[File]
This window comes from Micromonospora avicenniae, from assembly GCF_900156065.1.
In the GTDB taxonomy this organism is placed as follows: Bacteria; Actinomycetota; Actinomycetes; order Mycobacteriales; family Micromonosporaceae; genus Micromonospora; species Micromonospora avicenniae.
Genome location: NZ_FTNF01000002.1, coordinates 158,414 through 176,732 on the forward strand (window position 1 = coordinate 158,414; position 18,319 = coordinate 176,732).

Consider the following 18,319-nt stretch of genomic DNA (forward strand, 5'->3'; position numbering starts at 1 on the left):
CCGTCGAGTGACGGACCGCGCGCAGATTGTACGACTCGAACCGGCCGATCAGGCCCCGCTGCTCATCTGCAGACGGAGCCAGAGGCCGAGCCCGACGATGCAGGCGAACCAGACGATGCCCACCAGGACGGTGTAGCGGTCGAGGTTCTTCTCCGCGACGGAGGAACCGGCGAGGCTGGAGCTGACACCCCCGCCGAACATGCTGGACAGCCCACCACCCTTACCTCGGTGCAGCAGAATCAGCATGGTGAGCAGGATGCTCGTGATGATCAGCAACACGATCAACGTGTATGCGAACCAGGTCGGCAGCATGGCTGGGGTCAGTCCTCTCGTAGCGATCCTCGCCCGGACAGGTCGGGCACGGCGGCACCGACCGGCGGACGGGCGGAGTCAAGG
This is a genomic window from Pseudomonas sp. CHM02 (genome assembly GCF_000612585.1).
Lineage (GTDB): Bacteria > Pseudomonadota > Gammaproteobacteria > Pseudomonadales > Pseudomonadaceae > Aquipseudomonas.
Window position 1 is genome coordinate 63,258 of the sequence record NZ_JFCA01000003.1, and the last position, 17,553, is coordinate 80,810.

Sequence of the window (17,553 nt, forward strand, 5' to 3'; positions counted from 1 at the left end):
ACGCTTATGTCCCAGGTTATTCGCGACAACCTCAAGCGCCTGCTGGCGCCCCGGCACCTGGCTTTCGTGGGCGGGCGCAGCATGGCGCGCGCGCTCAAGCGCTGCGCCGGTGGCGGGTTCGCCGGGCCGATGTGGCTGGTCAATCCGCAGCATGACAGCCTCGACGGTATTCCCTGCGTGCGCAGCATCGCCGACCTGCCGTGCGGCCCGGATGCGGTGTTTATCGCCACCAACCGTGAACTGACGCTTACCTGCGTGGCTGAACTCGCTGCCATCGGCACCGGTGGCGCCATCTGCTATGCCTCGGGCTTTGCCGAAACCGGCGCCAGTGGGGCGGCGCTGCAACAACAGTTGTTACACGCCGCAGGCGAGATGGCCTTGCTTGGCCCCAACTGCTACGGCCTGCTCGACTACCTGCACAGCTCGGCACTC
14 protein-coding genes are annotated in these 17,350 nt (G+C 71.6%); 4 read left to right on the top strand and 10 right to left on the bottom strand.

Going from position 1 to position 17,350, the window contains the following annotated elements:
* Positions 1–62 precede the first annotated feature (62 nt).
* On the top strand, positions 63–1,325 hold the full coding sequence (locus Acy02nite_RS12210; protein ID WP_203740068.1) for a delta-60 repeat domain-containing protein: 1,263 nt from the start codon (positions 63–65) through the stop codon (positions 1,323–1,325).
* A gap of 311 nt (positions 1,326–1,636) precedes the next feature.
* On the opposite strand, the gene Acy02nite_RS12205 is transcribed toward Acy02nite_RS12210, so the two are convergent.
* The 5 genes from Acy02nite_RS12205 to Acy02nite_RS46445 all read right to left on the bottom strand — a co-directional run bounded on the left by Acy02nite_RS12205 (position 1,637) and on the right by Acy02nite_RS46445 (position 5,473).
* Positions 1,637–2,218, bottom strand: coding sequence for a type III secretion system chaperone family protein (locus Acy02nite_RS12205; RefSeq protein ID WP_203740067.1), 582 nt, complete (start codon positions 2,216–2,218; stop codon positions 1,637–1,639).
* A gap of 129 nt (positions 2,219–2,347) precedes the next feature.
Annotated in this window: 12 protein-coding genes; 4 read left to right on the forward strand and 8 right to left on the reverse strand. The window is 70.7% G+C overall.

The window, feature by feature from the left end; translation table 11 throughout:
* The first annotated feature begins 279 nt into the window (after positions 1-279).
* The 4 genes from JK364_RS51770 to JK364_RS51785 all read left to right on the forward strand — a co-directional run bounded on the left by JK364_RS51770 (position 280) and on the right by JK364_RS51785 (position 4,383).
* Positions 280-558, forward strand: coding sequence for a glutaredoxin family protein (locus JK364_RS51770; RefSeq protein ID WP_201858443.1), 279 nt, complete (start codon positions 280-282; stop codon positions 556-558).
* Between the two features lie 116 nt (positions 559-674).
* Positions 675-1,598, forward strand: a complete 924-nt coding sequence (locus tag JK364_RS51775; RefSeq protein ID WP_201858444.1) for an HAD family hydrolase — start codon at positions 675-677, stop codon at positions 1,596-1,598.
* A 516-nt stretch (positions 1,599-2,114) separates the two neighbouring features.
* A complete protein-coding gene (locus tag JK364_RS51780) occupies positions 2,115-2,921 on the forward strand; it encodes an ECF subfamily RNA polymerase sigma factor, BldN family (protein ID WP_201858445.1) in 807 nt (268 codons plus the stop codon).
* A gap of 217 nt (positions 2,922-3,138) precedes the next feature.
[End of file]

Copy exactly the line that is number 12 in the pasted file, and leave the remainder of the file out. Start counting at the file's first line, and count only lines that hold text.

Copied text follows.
Going from position 1 to position 17,350, the window contains the following annotated elements: